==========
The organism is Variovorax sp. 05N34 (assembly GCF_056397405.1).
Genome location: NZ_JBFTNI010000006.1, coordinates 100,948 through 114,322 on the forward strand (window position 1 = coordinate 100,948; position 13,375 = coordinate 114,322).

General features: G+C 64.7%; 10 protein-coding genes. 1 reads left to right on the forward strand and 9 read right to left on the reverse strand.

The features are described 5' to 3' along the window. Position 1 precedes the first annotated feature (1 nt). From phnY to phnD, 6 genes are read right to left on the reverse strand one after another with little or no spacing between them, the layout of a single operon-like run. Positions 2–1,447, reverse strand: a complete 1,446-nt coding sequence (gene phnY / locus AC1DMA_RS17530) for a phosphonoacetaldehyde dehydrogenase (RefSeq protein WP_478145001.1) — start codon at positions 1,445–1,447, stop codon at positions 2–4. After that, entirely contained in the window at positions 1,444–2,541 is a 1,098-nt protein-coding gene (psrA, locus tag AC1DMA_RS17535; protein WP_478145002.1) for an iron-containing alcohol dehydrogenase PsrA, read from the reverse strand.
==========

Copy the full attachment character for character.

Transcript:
The organism is Variovorax sp. 05N34 (assembly GCF_056397405.1).
Genome location: NZ_JBFTNI010000006.1, coordinates 100,948 through 114,322 on the forward strand (window position 1 = coordinate 100,948; position 13,375 = coordinate 114,322).

General features: G+C 64.7%; 10 protein-coding genes. 1 reads left to right on the forward strand and 9 read right to left on the reverse strand.

The features are described 5' to 3' along the window. Position 1 precedes the first annotated feature (1 nt). From phnY to phnD, 6 genes are read right to left on the reverse strand one after another with little or no spacing between them, the layout of a single operon-like run. Positions 2–1,447, reverse strand: a complete 1,446-nt coding sequence (gene phnY / locus AC1DMA_RS17530) for a phosphonoacetaldehyde dehydrogenase (RefSeq protein WP_478145001.1) — start codon at positions 1,445–1,447, stop codon at positions 2–4. After that, entirely contained in the window at positions 1,444–2,541 is a 1,098-nt protein-coding gene (psrA, locus tag AC1DMA_RS17535; protein WP_478145002.1) for an iron-containing alcohol dehydrogenase PsrA, read from the reverse strand.